RV: What I'm getting as I'm listening to you is already an integral flavor to the way you're engaging with the world or at least with a notion of action inquiry. Not only were you doing an inquiry into the context -- the systems, the environments around you -- but you were also engaged in conscious self-development, a process that could only happen in that context.


BT: Exactly. It seemed to me that the people who ought to be most affected by an action were the initiators of the action. Even though the intent was also to have an influence over somebody else, if you didn't see yourself as learning and transforming through the action, then it seemed to me you were almost certainly off base in a profound way. I'm not coming up with the way in which I knew that at the time except for the fact of all these different influences.


I read Plato's Symposium about Alcibiades who later became the leading general during the Peleponissian Wars. He was the great corporate raider of the third century BC, moving his allegiances back and forth between Athens, Sparta and Persia, trying to create a just environment in a situation in which none of the states seemed just to him. And there he was, as a student of Socrates, saying that only Socrates could make him feel his nothingness. This seems to me to be the place from which all possibility begins -- the meeting of the inner and the outer in the moment when, listening beyond one's ego, one feels one's nothingness. This is the actual experience of what we're now calling integral.


[The rest of the conversation is available here.]

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There should be a relationship not just between social science theory and professional action, but also between spiritual inquiry and political acts.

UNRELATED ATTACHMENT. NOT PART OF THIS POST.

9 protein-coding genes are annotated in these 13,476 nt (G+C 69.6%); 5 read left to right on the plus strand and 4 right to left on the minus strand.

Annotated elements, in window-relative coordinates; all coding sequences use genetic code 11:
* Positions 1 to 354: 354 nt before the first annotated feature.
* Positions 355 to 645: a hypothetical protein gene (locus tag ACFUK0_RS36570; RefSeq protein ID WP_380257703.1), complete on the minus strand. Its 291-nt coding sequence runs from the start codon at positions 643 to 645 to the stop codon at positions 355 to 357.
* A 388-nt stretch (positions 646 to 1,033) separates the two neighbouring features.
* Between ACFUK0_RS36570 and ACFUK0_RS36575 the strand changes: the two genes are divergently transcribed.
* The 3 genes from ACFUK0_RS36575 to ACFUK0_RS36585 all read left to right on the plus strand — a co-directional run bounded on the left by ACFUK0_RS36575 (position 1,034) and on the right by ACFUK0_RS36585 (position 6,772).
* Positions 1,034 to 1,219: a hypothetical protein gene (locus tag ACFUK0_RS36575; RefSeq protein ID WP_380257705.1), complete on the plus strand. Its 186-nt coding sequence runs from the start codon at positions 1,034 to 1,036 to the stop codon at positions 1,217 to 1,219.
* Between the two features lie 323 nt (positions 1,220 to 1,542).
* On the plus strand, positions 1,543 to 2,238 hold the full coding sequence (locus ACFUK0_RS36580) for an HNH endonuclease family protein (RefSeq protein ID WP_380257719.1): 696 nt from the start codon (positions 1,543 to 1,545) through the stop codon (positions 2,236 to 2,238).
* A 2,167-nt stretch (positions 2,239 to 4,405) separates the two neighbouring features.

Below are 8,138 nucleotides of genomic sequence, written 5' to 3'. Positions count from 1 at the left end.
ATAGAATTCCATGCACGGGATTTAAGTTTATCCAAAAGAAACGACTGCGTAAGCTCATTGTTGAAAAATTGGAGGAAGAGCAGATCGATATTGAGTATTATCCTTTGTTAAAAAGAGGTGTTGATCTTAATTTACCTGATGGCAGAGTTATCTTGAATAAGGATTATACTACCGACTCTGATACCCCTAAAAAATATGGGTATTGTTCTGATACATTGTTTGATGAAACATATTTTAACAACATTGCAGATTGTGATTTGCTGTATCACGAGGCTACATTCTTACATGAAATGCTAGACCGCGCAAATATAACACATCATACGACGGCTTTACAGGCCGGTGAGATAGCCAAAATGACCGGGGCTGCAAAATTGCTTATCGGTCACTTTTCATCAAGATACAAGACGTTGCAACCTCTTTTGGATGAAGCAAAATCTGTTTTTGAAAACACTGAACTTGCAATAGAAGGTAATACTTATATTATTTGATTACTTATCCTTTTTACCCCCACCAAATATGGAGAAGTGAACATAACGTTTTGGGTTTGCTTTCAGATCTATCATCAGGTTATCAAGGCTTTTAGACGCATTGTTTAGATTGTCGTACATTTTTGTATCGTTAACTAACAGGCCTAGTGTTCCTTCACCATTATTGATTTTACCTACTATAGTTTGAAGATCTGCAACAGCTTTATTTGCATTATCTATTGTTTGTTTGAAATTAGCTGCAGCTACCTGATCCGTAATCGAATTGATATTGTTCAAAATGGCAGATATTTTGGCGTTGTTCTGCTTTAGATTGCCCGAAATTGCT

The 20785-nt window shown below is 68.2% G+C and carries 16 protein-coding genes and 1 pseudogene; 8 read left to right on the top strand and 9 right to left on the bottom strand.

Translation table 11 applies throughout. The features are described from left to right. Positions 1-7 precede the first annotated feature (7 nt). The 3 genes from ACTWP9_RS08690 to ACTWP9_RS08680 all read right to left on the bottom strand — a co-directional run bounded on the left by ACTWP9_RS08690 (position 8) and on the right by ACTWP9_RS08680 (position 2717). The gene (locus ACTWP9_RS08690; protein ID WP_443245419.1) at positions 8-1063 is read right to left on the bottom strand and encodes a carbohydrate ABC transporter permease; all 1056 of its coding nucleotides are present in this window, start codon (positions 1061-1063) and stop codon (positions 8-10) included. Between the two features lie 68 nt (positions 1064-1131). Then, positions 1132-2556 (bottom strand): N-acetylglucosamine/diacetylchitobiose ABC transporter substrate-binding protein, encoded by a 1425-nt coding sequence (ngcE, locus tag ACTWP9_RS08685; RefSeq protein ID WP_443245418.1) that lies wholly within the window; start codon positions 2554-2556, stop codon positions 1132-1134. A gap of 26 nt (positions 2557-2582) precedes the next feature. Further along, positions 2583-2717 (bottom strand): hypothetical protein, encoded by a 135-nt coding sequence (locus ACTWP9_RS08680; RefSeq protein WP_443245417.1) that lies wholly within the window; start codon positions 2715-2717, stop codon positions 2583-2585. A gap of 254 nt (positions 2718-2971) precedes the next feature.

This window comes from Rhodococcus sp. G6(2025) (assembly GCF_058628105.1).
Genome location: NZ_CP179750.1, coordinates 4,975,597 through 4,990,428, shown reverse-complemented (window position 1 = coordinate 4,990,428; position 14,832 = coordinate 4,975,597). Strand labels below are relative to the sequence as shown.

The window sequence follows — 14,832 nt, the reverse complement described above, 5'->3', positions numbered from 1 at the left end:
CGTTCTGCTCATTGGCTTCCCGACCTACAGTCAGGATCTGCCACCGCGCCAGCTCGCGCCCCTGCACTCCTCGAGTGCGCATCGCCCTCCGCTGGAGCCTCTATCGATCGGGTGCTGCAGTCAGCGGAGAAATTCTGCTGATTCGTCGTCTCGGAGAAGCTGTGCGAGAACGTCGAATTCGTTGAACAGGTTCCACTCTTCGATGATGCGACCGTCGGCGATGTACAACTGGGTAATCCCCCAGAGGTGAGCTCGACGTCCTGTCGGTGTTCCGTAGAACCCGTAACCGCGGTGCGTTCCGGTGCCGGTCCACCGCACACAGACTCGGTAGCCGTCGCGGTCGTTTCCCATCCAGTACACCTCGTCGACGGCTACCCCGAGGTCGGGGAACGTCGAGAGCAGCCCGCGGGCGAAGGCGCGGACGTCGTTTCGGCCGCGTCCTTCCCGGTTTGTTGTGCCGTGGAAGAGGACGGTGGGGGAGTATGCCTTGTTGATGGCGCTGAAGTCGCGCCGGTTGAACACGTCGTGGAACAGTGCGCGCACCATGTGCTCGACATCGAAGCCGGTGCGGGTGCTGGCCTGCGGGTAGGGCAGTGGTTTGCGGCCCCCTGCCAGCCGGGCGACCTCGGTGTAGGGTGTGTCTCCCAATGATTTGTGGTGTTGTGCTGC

Here, here! 

Direct spiritual work is a work on attention.

I discussed this in the "real and false reason"* thread:

Here is an excerpt from Torbert’s 2008 “Developmental Action Inquiry”:

“….in a figure/ground shift, the Alchemists and Ironists experienced ambiguity as the creative, ongoing element of all experience. This finding is consistent with the change from a primarily cognitive/structural approach to…a primarily attentional/spiritual approach in the shift from Strategist to Alchemist.”

*This thread is, to be intentionally self-attentional, one of my best works here and contains a virtual wealth of information with exacting and insightful analysis. I am rightfully proud of my production.


And this excerpt from that thread using Torbert's work to make a point about a "higher level" understanding of levels themselves and how they are formlated:

Note in the Commons article above he goes into the transitional steps between stages. It is more extended that Wilber’s fusion-differentiation-integration scheme but follows the same trajectory. It is classical Hegelian dialectics, from thesis to antithesis to a newer, higher, more coordinated and integrated thesis (313). But is this notion itself postformal or just an extension of formal operations?

Because the MHC assumes that it is only an objective and quantitative model that purports to eliminate qualitative content and distinction, you find very different descriptions of the postformal levels than one might in the more domain-specific models like cognitive or ego development. For example Torbert’s (cited below) action-logics defines formal operations as being logic oriented whereas the first postformal stage a Strategist seeks “to construct an explicit and distinctive integrative theory of self and world that recognized development (e.g., theories such as Hegel)” (185). So far this sound more like an extension of formal logic I’ve been criticizing. However he also notes that the Strategist is “aware of paradox” and “relativistic” (186) so this is not quite in line with Hegalian dialectics.

The next stage though, Magician/Clown, has some interesting characteristics. For example: “ego identity disintegrates, creates mythical events that reframe situations, blends opposites, treats time and events as kairatic, symbolic, alalogical, metaphorical” (186-7). Here we get into the kind of postformal dialectics discussed at length in an Integral Review forum on Gary Hampson’s article (cited below), excerpts of which reside at Open Integral (see links below). The whole notion of a Hegelian dialectic is replaced by understanding that core dualities cannot be “resolved” into a higher integration but rather a Magician “blends opposites” dynamically according to context through analogical, metaphorical narrative. This is further reinterated in his last stage, Ironist, who “cultivates a quality of awareness and action that highlights dynamic tensions of the whole enterprise” (189).